“When my worries oppress my body, with my left hand, I release my pent-up fluids.” —Ancient graffiti in Pompeii
Most men’s sex education begins in self-imposed exile, alone, with his dick in his hand. Typically somewhere in middle school, a boy finds that his urine cannon is also a pleasure stick. What a glorious discovery that is! Then that boy’s natural-born sexual curiosity quickly becomes a source of shame. He learns that masturbation is dirty, wrong, pathetic and certainly not to be discussed. Hidden from guilt and shame, hoping like hell he’ll never get caught, he’s left to figure out his first lessons in sex and pleasure — all by himself.
As he cobbles together some nascent understanding of masturbation, from what he sees in the culture, he mixes that together with what feels good. Then, he begins to sneak-away to beat the bishop. To charm the cobra. To play the skin flute. He learns how to game the feel-good system of his body and brain — kinda like hacking a slot machine to always pay out. This is how his ideas of pleasure form. It becomes a pursuit of release. It’s a mechanical expectation to be satisfied.
This also explains a lot about men’s relationships to sex with partners. Our sexual awareness was founded in the dark. It was shaped by a boy’s understanding of what feels good. Plus, culturally, male arousal gets dismissed. It’s treated like fast food. A cheap and easy way to say “Mmmm…”
Is it any wonder then that boys and men who were forced to teach themselves about sex and pleasure might later become problematic for their partners? Whether it’s negligently attending to their partners’ pleasure, or misunderstanding what is and isn’t consent. Or more subtly, the selfish desire to use one’s partner simply as a means of pleasure — kinda like masturbating with their body.
Each of these issues tracks back to the sad fact we don’t talk to boys about sex in meaningful ways. It’s also why we need to speak openly of self-pleasure. As we’ve seen, the sexual frustration of men can become monstrous. So for better sex, sexual relations, personal health and the good of us all, we need to be able to talk openly about the five-knuckle shuffle.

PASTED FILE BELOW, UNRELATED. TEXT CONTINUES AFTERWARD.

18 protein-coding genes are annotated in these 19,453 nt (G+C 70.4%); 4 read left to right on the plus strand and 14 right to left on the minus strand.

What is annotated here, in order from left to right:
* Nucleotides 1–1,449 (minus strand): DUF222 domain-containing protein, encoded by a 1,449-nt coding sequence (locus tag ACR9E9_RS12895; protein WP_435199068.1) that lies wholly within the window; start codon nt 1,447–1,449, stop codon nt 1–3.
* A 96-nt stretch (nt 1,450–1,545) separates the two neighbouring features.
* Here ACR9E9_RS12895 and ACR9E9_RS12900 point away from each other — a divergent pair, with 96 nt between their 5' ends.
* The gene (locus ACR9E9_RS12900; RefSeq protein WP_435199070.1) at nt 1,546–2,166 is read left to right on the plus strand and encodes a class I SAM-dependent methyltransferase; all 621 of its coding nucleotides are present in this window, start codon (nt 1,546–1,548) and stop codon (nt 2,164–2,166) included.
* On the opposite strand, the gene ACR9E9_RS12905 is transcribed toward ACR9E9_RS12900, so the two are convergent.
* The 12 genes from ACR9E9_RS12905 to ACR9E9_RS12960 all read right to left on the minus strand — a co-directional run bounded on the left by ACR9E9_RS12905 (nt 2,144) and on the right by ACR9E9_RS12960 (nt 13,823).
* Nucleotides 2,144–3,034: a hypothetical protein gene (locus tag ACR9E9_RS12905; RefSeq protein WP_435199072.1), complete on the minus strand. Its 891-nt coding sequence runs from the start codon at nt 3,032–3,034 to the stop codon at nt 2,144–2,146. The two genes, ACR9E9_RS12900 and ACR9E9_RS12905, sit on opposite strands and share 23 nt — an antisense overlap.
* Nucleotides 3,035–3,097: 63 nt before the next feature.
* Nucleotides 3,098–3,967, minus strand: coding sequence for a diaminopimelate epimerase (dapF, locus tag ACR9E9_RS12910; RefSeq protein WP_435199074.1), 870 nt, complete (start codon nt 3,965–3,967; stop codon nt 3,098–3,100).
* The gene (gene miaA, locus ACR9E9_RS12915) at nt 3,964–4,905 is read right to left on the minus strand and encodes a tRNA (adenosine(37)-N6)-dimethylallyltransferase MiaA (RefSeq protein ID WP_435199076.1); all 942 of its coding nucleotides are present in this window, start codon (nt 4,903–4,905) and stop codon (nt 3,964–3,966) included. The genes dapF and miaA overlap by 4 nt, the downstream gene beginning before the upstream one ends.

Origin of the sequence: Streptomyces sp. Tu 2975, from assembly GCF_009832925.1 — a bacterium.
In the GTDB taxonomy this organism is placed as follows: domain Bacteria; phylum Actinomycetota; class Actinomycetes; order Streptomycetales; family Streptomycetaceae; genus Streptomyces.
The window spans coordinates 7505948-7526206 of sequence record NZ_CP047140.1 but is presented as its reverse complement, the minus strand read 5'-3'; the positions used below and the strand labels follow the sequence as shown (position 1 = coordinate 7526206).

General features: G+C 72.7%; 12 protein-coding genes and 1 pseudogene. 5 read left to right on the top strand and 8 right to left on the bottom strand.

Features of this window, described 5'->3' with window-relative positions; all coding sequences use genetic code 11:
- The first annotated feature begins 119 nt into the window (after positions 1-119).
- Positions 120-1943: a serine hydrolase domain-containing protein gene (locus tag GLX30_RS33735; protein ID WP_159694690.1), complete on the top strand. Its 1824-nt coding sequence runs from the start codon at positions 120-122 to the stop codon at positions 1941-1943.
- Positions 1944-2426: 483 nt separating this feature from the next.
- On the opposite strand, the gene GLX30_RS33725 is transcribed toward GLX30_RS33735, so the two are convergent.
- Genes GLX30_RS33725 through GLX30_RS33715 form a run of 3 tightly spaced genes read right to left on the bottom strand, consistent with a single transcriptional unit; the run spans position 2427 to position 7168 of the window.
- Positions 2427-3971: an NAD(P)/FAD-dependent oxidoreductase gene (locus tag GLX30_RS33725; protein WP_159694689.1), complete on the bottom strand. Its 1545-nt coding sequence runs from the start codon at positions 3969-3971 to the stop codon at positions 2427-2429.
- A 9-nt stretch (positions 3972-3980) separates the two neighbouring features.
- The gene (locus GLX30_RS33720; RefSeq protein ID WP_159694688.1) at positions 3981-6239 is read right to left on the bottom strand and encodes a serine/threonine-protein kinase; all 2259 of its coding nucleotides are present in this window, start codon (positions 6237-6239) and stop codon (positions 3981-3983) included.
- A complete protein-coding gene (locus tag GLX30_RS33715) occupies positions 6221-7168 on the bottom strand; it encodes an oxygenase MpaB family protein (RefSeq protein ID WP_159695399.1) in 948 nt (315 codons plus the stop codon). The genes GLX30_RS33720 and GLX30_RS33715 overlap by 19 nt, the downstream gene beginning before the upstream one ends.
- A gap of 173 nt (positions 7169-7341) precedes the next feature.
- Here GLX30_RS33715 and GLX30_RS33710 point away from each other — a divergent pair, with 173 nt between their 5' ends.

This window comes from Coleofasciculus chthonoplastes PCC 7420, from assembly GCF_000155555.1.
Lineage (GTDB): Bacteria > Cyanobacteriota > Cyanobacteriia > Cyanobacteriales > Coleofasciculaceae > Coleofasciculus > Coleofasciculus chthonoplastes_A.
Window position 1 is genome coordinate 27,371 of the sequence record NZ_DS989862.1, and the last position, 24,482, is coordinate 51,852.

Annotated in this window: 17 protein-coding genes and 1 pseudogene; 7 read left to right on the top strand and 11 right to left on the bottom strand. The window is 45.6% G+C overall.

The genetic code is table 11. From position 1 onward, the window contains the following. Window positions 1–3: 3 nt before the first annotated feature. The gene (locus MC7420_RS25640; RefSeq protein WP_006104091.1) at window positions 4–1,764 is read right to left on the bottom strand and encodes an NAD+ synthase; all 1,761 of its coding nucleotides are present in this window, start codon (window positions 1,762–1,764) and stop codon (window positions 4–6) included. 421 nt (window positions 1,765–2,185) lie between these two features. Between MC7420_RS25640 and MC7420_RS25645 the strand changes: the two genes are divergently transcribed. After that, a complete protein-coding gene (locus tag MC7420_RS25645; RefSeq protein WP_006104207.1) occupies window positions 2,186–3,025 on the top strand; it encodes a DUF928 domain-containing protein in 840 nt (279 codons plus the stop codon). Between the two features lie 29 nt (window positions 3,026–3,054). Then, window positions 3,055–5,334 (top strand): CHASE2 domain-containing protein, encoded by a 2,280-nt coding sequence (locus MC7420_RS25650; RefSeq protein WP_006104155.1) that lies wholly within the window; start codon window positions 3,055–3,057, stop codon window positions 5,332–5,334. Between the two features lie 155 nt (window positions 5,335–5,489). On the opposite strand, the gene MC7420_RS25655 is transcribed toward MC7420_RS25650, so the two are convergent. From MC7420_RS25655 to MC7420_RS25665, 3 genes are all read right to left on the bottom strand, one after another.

Like, how did you learn to jerk-off?
Depending on how old you are, and when you started, you may not have grown up with the internet. Or perhaps you remember using the family dial-up modem to furtively download porn jpegs. (You know how wack that was. Pardon the pun.) These days, porn is far more accessible. With smartphones, you essentially have a porn machine in your pocket. But it’s likely you don’t know much more about masturbation now than when you first started to fuck yourself. (Despite the burgeoning field of masturbation coaching.)
And even with the internet, what you find there is a mirror of our offline culture, especially when it comes to sex and sex education. For instance, there’s more info online about men’s dick fears than there is about self-love. From a quick Google search:
- Premature ejaculation: About 3,410,000 results (0.31 seconds)
- Men’s masturbation tips: About 2,550,000 results (0.31 seconds)
This makes sense. It’s easier to sell fear than self-pleasure. Content creators and advertisers know that dudes are more likely to click on a post about how to beat premature ejaculation than about how to beat your meat. Besides, guys generally think they know how. After all, if there’s one thing in this world we’re good at, it’s jerking off.
But what helpful advice is there for a man looking to get better at pleasuring himself?
Sex toy-maker Lelo offers up this handy guide to male masturbation. It’s not bad. Over on the question-and-answer site Quora, a poster asked what are the best male masturbation techniques, and other readers responded. One guy shared a step-by-step guide with pics for how to make a masturbation sleeve using a rubber glove, a towel, rubber bands and some lube. Of course, as guys we try to hack masturbation with DIY tech — MacGyver style. A female reader recommends that guys phase out their use of porn and instead focus on their own fantasies and bodily sensations. Particularly, the frenulum. It’s called a foreskin orgasm, or a “fremgasm.” This technique works better for uncircumcised men. For men who’ve been cut, it depends on how much frenulum is left from their circumcision. If you’ve never tried it, it’s worth giving it a whack (again, pardon the pun).